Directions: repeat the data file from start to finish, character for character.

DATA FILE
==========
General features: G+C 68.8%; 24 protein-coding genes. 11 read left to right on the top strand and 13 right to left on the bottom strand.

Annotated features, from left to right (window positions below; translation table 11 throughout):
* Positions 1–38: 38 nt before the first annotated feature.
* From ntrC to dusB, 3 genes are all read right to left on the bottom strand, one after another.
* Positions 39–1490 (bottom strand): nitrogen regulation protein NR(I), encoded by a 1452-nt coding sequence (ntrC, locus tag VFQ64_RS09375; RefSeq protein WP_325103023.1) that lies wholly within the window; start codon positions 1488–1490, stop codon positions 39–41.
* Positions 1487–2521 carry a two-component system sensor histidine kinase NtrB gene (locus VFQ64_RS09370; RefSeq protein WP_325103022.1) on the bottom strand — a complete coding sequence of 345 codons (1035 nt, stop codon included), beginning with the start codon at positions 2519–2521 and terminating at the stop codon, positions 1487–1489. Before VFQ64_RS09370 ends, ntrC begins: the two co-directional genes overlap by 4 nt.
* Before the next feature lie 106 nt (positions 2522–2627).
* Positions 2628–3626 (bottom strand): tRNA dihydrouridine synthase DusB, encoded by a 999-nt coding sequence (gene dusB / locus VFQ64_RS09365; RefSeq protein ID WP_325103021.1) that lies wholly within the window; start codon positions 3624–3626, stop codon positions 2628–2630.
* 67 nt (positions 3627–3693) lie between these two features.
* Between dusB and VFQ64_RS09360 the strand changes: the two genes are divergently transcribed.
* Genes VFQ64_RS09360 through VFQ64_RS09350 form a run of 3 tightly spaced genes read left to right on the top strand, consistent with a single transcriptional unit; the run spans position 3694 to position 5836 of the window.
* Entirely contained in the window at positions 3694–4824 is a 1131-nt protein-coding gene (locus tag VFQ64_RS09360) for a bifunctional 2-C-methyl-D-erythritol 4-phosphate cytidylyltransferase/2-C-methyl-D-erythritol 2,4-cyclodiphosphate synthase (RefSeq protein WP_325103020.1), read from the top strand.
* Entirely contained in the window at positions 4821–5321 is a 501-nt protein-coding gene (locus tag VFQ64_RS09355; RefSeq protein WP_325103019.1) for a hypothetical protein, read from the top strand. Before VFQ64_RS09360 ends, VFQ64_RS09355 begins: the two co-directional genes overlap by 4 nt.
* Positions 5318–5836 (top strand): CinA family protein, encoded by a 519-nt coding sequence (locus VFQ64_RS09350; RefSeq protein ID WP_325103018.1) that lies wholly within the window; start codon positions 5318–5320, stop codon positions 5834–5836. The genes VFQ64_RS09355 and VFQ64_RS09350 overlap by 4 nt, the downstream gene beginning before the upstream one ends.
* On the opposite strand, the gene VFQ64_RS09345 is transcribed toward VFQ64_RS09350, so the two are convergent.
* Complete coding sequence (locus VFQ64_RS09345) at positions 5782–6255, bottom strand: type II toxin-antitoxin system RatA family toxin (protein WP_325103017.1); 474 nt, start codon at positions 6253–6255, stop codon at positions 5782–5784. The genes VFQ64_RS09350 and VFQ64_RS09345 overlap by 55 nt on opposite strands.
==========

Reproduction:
General features: G+C 68.8%; 24 protein-coding genes. 11 read left to right on the top strand and 13 right to left on the bottom strand.

Annotated features, from left to right (window positions below; translation table 11 throughout):
* Positions 1–38: 38 nt before the first annotated feature.
* From ntrC to dusB, 3 genes are all read right to left on the bottom strand, one after another.
* Positions 39–1490 (bottom strand): nitrogen regulation protein NR(I), encoded by a 1452-nt coding sequence (ntrC, locus tag VFQ64_RS09375; RefSeq protein WP_325103023.1) that lies wholly within the window; start codon positions 1488–1490, stop codon positions 39–41.
* Positions 1487–2521 carry a two-component system sensor histidine kinase NtrB gene (locus VFQ64_RS09370; RefSeq protein WP_325103022.1) on the bottom strand — a complete coding sequence of 345 codons (1035 nt, stop codon included), beginning with the start codon at positions 2519–2521 and terminating at the stop codon, positions 1487–1489. Before VFQ64_RS09370 ends, ntrC begins: the two co-directional genes overlap by 4 nt.
* Before the next feature lie 106 nt (positions 2522–2627).
* Positions 2628–3626 (bottom strand): tRNA dihydrouridine synthase DusB, encoded by a 999-nt coding sequence (gene dusB / locus VFQ64_RS09365; RefSeq protein ID WP_325103021.1) that lies wholly within the window; start codon positions 3624–3626, stop codon positions 2628–2630.
* 67 nt (positions 3627–3693) lie between these two features.
* Between dusB and VFQ64_RS09360 the strand changes: the two genes are divergently transcribed.
* Genes VFQ64_RS09360 through VFQ64_RS09350 form a run of 3 tightly spaced genes read left to right on the top strand, consistent with a single transcriptional unit; the run spans position 3694 to position 5836 of the window.
* Entirely contained in the window at positions 3694–4824 is a 1131-nt protein-coding gene (locus tag VFQ64_RS09360) for a bifunctional 2-C-methyl-D-erythritol 4-phosphate cytidylyltransferase/2-C-methyl-D-erythritol 2,4-cyclodiphosphate synthase (RefSeq protein WP_325103020.1), read from the top strand.
* Entirely contained in the window at positions 4821–5321 is a 501-nt protein-coding gene (locus tag VFQ64_RS09355; RefSeq protein WP_325103019.1) for a hypothetical protein, read from the top strand. Before VFQ64_RS09360 ends, VFQ64_RS09355 begins: the two co-directional genes overlap by 4 nt.
* Positions 5318–5836 (top strand): CinA family protein, encoded by a 519-nt coding sequence (locus VFQ64_RS09350; RefSeq protein ID WP_325103018.1) that lies wholly within the window; start codon positions 5318–5320, stop codon positions 5834–5836. The genes VFQ64_RS09355 and VFQ64_RS09350 overlap by 4 nt, the downstream gene beginning before the upstream one ends.
* On the opposite strand, the gene VFQ64_RS09345 is transcribed toward VFQ64_RS09350, so the two are convergent.
* Complete coding sequence (locus VFQ64_RS09345) at positions 5782–6255, bottom strand: type II toxin-antitoxin system RatA family toxin (protein WP_325103017.1); 474 nt, start codon at positions 6253–6255, stop codon at positions 5782–5784. The genes VFQ64_RS09350 and VFQ64_RS09345 overlap by 55 nt on opposite strands.